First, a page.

We all do it. And we all get frustrated with at least one colleague who does it a bit too much. When we are under pressure and we are working full out it is easy to begin to rush around, become a little ‘larger than life’. Often this is accompanied by much grandiose fuss and bluster. Some of us get stuck in this mode all the time. I know this, because I was one of those people. Success is rarely luck, more usually hard work and sacrifice. So to justify the sacrifice you are making – be it your social life, family life or something else – you begin to tell yourself how important it is that you work this hard. If you work within Policing, this is not hard to justify.
So your behaviour becomes entrenched and you work hard and you silently congratulate yourself. The thing is, at least half of your colleagues are doing the same thing and the prevalence increases the higher up the ranks you go. I think it really begins to kick in at Inspector level then takes off exponentially the further along the line you look.
Each person may be performing adequately or better in their role but most have forgotten to stop and look around them. They each operate in their own individual Globe of Importance (GOI for those of you who like that sort of thing) not realising that this globe stops others from stepping in and more importantly prevents the individual from stepping out.
I don’t think GOIs are necessarily a bad thing, but I’d like to see bigger, more inclusive ones being formed. A team of response officers or a CID office for instance. As your rank increases, so the size of your GOI should increase. Think of it as a busy snow globe…!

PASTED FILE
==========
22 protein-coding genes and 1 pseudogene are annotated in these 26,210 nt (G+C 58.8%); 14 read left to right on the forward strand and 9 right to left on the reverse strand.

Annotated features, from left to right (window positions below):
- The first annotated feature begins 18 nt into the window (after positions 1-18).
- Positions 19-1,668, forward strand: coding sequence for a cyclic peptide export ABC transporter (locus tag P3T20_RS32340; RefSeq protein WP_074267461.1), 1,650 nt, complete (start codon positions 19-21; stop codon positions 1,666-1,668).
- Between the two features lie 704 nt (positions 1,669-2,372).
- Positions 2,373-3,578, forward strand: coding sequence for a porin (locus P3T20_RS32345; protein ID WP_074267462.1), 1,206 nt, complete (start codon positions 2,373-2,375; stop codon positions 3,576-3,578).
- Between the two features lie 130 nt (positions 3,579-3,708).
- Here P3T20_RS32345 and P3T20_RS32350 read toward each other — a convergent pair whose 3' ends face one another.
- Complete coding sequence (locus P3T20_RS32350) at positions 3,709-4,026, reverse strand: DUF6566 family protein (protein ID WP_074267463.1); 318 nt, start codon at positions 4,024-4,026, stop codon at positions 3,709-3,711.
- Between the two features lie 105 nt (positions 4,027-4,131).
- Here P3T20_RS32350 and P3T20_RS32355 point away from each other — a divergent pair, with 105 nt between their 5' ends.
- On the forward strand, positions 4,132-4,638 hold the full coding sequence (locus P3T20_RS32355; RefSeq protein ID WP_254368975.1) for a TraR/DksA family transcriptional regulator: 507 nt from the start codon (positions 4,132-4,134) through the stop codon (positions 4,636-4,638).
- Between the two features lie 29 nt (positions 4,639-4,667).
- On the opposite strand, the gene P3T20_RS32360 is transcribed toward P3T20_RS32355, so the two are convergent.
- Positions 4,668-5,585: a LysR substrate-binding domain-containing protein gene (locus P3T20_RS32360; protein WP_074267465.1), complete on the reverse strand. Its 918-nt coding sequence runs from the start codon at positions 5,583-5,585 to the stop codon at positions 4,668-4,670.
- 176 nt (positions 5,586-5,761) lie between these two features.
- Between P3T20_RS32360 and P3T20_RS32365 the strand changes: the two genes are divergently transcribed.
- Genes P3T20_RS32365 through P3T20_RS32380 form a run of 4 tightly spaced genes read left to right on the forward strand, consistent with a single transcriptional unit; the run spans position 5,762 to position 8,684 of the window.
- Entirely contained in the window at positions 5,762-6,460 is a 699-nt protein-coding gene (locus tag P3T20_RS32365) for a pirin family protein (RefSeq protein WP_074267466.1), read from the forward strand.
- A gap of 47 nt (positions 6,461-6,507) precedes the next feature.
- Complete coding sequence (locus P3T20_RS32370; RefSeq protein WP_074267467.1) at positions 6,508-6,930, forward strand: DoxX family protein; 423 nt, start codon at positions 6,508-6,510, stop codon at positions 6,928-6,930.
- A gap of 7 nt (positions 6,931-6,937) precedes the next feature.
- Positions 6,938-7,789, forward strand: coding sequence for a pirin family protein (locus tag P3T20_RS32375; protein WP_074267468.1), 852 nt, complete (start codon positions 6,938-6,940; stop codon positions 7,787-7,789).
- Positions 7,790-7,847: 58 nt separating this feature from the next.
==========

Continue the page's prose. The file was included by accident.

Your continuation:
So how on earth do you manage a GOI the size needed for, say, a Commander? Perhaps ACPO ranks think this a ridiculous idea. Well, in fact it is at this level that GOI’s really come into their own. Policing is traditionally a hierarchical organisation which operated almost entirely on a linear structural model. There isn’t really much reason reason to fiddle with that structure if GOIs grow as rank increases and then one very important change is made. The very top has to join the very bottom.
The traditional and current model begins with brand new employees, officers or civilians, joining and learning (hopefully) best practice. It ends with high ranking officers who, to achieve that rank, have necessarily engaged in only a few years of practical policing. There is nothing wrong in saying that. It is not a criticism. No one would ever achieve those lofty heights if they hung around on a response team for 10-15 years first. However, that means the bottom of the organisation is ‘green’ and the top, whilst by now well versed in other skills, is perhaps a little bit ‘green’ also. The ‘job’ changes fast and if you’re not doing the hands on side of it, you do become disjointed very quickly.
If the bottom is learning and the top is leading, what holds everything together? Well, yes, it’s is of course the middle. The middle ranks and the career PCs. The workhorses of the organisation. They have experience and knowledge. They teach their skills purely by practise and they operate on behalf of their leadership.
Imagine a very long line. It is straining. The top is pulling and the bottom is running to keep up. The middle has got to be strong. The middle keeps the top and the bottom from falling away. All that pressure on the largely forgotten and unthanked middle. Yet it is so very easy to take away a lot of that pressure, to allow the middle more time to achieve for themselves rather than holding on to everything and ‘making it work’ for the sake of those above and below.
Instead of a linear model, it must become a circle. Thus creating the largest Globe of Importance. The top must bend around to meet the bottom. It might feel hard to do, or impossible even, but it’s actually really easy and will transform management style. In these austere times it is more important than ever to look at transformational solutions.
I believe this to be a simple and effective solution which I would, if I were in a position to, urge ACPO to look at seriously. The era of the aloof senior officer has gone and if you don’t make a change, change will happen without you. Bend down to close the circle. (A more dramatic person might cry ‘save yourselves’ at this point!)
Thank you for reading this, if you’ve got this far – I wrote it from within my very own GOI!